I wasn’t previously aware of Callahan, no. And I do think there is a lot of humor to disability, or any medical situation. There has to be. But more importantly, I think, is the way that we are groomed to fear and feel destabilized by disability or illness as the worst-case scenario, as devastating, as not living. People imagine disability as being bound to something, as I mentioned earlier, and also as incredibly traumatic. I wonder how much humor, at the expense of people with disabilities, by people without them, is simply a response to this deep seated and reinforced fear. Sometimes it’s well-done, and sometimes not so much. Nancy Mairs, a marvelous writer with MS, laughs at herself in her writing but also shows pride. Sometimes people with chronic illness or disability will attempt to comfort non-disabled people by making fun of themselves, too, and I am guilty as charged, but it also makes me feel a little dirty.
Q: Has the Internet influenced your life with MS?
I have used the internet as a research tool. For instance, when my eye pain first began, I found that pain with eye movement was indeed a symptom of optic neuritis, and I should get it checked out. Before going on Tysabri, after having difficulty with every other medication available, I looked long and hard at what Tysabri users were reporting as side effects, because of my track record with the interferons and Copaxone.
But I would also caution the newly diagnosed against message boards and suggest instead that they first visit more reputable sites like the National Multiple Sclerosis Society. There is a lot of misinformation out there, and often newly-diagnosed people are desperate for any kind of treatment, some of which can be harmful or inspire false hope.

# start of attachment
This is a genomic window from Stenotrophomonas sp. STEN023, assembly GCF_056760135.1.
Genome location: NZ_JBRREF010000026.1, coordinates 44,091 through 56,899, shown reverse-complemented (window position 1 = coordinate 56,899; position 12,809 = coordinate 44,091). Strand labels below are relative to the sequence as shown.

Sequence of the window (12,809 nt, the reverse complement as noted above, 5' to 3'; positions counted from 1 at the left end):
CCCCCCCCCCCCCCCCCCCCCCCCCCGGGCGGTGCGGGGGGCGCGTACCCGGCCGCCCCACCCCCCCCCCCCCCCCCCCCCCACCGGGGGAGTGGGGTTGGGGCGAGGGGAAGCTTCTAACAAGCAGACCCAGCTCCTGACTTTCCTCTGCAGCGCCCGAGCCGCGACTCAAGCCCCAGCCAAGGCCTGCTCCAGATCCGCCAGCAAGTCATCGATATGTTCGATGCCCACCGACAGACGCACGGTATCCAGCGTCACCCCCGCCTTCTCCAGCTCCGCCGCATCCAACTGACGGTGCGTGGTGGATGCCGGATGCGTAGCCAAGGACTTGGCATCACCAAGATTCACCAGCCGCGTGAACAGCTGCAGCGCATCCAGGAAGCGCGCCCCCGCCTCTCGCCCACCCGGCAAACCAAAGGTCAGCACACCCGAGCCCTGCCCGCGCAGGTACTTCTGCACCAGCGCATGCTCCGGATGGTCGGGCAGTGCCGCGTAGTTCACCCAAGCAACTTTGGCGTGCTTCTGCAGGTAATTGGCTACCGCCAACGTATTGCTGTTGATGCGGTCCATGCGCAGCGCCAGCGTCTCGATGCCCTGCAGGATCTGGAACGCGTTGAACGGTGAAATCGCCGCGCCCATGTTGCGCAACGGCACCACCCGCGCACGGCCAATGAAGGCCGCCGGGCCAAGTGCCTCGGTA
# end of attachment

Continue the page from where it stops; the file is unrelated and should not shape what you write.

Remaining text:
You've said that you don't believe that your MS was any kind of gift to be thankful
for. However, if you had to choose never being allowed to write another word in order to be cured, would you do it?
I imagine your question is in response to something paraphrased by Alice Walton on her profile of me: that I am not “universally thankful.” Her next paragraph speaks of what I am grateful for with MS and the perspective it gave me.
It would be naïve to claim that MS is all sunshine, rainbows, glitter and unicorns, unless the unicorns are particularly ornery and randomly poke their MS-addled companions with their horns, bite us, and kick us. There is of course limitation, difficulty, pain, and an awareness of one’s faculties diminishing. However, I have actually written quite a lot about how MS is the gift that brought me to poetry, especially in my essay “Reshaping the Outline” in the anthology that came out last year, Beauty Is a Verb: The New Poetry of Disability.
I do not see MS as something separate from me but intricately woven into every pattern of my life, every thought, every choice. Even what I teach in the Honors College at UH—Literature and Medicine, Film and Medicine, Readings in Medicine and Society—is shaped by my observations from a life as a professional patient. I don’t know how my life would be without it, and I wonder if there were indeed a cure, would it just arrest the progression, or would it bring me back to “normal”? What state would that be?
Given the sort of binary set-up in your hypothetical situation—MS remaining with the ability to write versus a cure with no possibility of writing again, I would easily choose MS. How would I ever be brought back to normal, since MS has shaped what normal is? It’s not the greatest, but it’s my life and I wouldn’t trade it in.
• Some of Laurie Clements Lambeth's poetry and essays can be read at her site.
• Read her poem "Symptoms" in Disability Studies Quarterly (it's in Veil and Burn also).
• Read this enlightening interview in which we learn that Lambeth has a lovely sense of humor: "If metaphor can be felt, physically felt, and even more so when tied to cadence, then poetry must have the power to cultivate empathy, which could indeed change the world. This is a theory still in development (language is slippery and hard to place into vials), and we are currently conducting double-blind studies in our imaginary poetry laboratories."
• Hear Lambeth read (at about 48 minutes in).
• Lambeth has new poems appearing in Zone 3, including “Upon Reading the Radiologist’s Report.”
• Check out Lambeth's candid and informative blog for the National Multiple Sclerosis Society.
Copyright (2012) by Susan K. Perry